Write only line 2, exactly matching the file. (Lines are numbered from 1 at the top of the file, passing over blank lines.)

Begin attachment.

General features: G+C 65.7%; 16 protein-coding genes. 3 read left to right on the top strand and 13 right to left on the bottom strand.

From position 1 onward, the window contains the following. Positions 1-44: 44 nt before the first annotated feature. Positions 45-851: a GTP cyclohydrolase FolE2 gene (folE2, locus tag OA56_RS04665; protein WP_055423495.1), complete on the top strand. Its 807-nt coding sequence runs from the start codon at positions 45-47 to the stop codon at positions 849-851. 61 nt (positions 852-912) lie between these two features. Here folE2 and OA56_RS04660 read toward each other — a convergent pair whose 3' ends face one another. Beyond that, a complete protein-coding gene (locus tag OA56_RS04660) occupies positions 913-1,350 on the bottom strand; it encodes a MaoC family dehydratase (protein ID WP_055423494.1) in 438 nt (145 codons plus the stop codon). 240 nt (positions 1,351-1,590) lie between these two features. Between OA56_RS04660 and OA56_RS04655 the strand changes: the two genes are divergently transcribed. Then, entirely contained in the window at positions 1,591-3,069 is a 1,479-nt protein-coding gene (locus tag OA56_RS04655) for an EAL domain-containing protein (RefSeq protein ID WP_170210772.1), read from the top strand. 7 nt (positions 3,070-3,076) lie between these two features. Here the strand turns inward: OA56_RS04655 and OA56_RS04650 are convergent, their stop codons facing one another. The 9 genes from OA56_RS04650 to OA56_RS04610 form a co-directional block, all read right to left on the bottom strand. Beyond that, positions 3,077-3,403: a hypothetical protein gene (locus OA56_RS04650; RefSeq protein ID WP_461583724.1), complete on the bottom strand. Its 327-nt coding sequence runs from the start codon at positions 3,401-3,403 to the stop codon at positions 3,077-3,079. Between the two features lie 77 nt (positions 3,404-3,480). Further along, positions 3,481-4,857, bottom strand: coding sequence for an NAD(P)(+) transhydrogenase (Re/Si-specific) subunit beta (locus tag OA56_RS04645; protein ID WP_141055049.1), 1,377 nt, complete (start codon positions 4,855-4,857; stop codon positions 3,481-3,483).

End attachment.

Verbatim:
From position 1 onward, the window contains the following. Positions 1-44: 44 nt before the first annotated feature. Positions 45-851: a GTP cyclohydrolase FolE2 gene (folE2, locus tag OA56_RS04665; protein WP_055423495.1), complete on the top strand. Its 807-nt coding sequence runs from the start codon at positions 45-47 to the stop codon at positions 849-851. 61 nt (positions 852-912) lie between these two features. Here folE2 and OA56_RS04660 read toward each other — a convergent pair whose 3' ends face one another. Beyond that, a complete protein-coding gene (locus tag OA56_RS04660) occupies positions 913-1,350 on the bottom strand; it encodes a MaoC family dehydratase (protein ID WP_055423494.1) in 438 nt (145 codons plus the stop codon). 240 nt (positions 1,351-1,590) lie between these two features. Between OA56_RS04660 and OA56_RS04655 the strand changes: the two genes are divergently transcribed. Then, entirely contained in the window at positions 1,591-3,069 is a 1,479-nt protein-coding gene (locus tag OA56_RS04655) for an EAL domain-containing protein (RefSeq protein ID WP_170210772.1), read from the top strand. 7 nt (positions 3,070-3,076) lie between these two features. Here the strand turns inward: OA56_RS04655 and OA56_RS04650 are convergent, their stop codons facing one another. The 9 genes from OA56_RS04650 to OA56_RS04610 form a co-directional block, all read right to left on the bottom strand. Beyond that, positions 3,077-3,403: a hypothetical protein gene (locus OA56_RS04650; RefSeq protein ID WP_461583724.1), complete on the bottom strand. Its 327-nt coding sequence runs from the start codon at positions 3,401-3,403 to the stop codon at positions 3,077-3,079. Between the two features lie 77 nt (positions 3,404-3,480). Further along, positions 3,481-4,857, bottom strand: coding sequence for an NAD(P)(+) transhydrogenase (Re/Si-specific) subunit beta (locus tag OA56_RS04645; protein ID WP_141055049.1), 1,377 nt, complete (start codon positions 4,855-4,857; stop codon positions 3,481-3,483).